Additionally, web designers must consider the ease of site navigation and the overall visual appeal. According to a recent survey, 42% of respondents said they’d leave a website that was difficult to navigate, so positioning a site’s navigation in an easy-to-see area is crucial. 

A Quick How-To Guide to Storyboarding

Before beginning the storyboarding process for a website, you’ll want to answer a few questions to understand its purpose, such as the following:

  • What information do my visitors need to know?
  • How do I want my visitors to feel when they visit my website?
  • Where should my visitors go next from the homepage — for example, view products or contact the company?
  • Where’s the most accessible placement for the navigation bar?
  • What content belongs on each web page?

Once you’ve established a website’s intent, you can follow the basic steps of creating a storyboard.

A Blank Slate

A blank slate may initially feel daunting. However, it would help if you had at least a clue as to what you must include in front of you.

To begin the storyboarding process, search the internet for inspiration. Look for similar businesses or industries to your own, noting what you like and dislike.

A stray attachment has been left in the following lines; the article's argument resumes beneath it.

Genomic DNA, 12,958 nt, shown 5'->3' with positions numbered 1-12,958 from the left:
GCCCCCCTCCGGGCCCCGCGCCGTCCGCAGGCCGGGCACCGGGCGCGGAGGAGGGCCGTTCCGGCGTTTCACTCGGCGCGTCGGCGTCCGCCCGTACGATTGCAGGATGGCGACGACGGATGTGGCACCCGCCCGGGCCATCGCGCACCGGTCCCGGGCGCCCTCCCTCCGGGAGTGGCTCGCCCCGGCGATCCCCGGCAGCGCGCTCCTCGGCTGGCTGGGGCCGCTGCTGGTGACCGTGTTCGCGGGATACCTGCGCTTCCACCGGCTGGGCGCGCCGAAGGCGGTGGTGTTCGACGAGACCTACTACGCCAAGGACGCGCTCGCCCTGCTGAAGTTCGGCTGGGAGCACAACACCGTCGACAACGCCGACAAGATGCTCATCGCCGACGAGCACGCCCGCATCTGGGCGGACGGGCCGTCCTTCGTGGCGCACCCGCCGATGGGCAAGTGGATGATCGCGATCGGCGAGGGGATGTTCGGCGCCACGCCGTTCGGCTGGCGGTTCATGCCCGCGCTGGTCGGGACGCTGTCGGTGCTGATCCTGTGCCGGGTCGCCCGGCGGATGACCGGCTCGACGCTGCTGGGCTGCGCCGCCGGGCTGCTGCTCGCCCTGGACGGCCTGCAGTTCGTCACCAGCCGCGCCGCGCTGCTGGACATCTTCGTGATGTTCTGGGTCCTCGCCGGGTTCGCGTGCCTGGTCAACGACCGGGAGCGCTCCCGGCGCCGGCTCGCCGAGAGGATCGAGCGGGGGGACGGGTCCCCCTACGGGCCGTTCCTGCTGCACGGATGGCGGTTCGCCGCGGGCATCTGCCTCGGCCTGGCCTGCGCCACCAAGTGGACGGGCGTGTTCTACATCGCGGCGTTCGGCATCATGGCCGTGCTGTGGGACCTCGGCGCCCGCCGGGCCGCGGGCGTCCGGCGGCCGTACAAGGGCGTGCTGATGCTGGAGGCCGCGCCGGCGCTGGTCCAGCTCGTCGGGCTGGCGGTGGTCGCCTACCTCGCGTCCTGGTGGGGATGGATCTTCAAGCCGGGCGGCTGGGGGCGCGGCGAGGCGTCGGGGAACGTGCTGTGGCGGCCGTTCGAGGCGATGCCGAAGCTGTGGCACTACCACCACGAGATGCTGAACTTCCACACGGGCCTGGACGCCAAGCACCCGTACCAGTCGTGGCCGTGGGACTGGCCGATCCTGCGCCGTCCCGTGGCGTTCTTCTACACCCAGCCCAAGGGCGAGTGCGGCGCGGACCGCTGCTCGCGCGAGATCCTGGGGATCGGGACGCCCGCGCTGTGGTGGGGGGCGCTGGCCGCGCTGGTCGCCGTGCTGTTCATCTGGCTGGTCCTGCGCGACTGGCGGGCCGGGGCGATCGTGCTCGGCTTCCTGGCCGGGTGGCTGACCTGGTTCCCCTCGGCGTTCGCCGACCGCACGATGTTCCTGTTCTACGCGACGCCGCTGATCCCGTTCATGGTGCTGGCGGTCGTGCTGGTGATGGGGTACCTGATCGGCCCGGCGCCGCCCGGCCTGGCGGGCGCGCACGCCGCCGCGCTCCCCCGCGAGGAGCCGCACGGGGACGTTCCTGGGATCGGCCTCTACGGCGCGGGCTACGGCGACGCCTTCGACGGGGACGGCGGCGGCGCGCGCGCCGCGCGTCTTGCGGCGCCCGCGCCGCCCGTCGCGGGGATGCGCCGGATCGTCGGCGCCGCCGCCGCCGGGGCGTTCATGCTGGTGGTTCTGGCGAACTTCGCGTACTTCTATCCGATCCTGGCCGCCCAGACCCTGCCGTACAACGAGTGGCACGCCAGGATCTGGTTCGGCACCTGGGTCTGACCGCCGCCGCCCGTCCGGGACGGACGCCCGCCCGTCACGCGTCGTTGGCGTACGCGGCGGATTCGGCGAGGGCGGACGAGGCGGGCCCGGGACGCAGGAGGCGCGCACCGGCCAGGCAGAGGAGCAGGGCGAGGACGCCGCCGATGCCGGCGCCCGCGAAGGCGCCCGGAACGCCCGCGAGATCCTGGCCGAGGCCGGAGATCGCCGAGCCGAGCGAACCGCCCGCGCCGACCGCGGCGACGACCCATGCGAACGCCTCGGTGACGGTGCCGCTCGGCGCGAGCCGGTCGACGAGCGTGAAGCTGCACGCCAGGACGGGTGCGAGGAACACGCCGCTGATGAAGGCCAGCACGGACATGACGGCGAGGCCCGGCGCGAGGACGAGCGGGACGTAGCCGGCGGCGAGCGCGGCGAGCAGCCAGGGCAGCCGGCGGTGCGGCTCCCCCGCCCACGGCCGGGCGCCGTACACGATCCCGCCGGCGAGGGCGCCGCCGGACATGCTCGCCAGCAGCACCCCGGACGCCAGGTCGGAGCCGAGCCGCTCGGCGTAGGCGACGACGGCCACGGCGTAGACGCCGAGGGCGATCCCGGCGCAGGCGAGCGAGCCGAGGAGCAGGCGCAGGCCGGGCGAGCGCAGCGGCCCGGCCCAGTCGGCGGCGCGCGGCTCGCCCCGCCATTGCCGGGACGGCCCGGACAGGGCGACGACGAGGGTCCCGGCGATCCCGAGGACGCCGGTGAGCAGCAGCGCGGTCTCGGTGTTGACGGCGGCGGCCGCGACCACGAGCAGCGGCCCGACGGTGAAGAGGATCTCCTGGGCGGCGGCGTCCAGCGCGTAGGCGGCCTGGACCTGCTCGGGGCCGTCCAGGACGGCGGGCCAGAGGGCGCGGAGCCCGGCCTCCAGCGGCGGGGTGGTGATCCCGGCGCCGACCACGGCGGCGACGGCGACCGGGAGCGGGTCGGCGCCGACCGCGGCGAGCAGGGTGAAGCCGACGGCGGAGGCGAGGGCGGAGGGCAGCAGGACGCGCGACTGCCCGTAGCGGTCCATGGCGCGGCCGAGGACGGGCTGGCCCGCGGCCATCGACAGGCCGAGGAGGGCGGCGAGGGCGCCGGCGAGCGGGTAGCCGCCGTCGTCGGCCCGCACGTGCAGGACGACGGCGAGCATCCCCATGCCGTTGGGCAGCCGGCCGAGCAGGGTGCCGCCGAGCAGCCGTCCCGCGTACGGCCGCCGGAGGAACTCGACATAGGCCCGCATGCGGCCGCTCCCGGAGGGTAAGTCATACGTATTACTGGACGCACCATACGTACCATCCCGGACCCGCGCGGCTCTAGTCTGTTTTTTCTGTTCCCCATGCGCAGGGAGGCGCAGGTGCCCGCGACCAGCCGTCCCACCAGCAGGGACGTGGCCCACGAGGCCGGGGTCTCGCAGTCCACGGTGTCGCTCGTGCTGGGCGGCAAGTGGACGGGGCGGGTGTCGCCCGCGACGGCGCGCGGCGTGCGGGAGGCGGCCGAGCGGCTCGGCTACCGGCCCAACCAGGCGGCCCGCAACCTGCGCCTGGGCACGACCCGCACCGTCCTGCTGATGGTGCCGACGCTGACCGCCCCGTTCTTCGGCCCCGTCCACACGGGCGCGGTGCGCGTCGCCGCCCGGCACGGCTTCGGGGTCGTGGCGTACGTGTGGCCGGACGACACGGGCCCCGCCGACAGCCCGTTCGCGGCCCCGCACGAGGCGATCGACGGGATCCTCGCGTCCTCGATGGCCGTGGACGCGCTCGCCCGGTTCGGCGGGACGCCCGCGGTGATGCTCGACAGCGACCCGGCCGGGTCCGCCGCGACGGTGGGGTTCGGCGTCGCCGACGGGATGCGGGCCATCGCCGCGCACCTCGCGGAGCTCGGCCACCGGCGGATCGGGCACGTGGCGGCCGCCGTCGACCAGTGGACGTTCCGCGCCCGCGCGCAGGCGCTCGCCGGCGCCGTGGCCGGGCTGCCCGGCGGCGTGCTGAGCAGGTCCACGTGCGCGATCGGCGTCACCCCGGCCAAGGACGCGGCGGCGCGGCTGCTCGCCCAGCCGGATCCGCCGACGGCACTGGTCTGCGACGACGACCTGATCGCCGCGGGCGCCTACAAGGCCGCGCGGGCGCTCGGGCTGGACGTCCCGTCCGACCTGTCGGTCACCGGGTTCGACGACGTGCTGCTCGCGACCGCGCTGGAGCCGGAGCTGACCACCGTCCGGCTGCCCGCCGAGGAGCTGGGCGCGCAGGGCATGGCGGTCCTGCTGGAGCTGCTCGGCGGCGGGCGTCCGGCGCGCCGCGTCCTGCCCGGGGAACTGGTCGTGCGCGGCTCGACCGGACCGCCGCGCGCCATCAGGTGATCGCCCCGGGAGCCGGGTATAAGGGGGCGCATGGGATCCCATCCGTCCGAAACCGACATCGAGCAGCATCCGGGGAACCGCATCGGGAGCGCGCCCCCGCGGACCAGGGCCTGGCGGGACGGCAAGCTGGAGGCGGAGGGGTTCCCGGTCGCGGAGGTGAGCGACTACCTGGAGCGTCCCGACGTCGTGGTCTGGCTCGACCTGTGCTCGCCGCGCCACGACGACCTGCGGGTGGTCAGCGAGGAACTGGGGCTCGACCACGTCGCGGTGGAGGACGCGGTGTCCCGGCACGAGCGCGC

How do you find each website’s usability and navigation? Do certain appearances — layout, color palette, white space — make you feel a certain way? What elements do you want to avoid in your web design?

Writing down your thoughts and ideas during this stage is essential so you can revisit them later on — and don’t skip over the finer details, such as font styles, text sizes, columns and margins and drop-down menu versus navigation bars.

Once you have a few good ideas of what you hope to achieve with your website, you can create the storyboard itself.

Steps to Build a Storyboard in Web Design

Storyboards don’t have to be overly complicated. You really want to figure out the basic structure of a website and where to place the essential elements.

Follow these basic steps to create a website storyboard for your business:

  1. Collect all the content you want to include in a website, including text and images. You might also want to add descriptive and file names to keep track of what’s going on each page.
  2. Categorize the content into topics from broader concepts to the most detailed, so the information is quickly disseminated to users.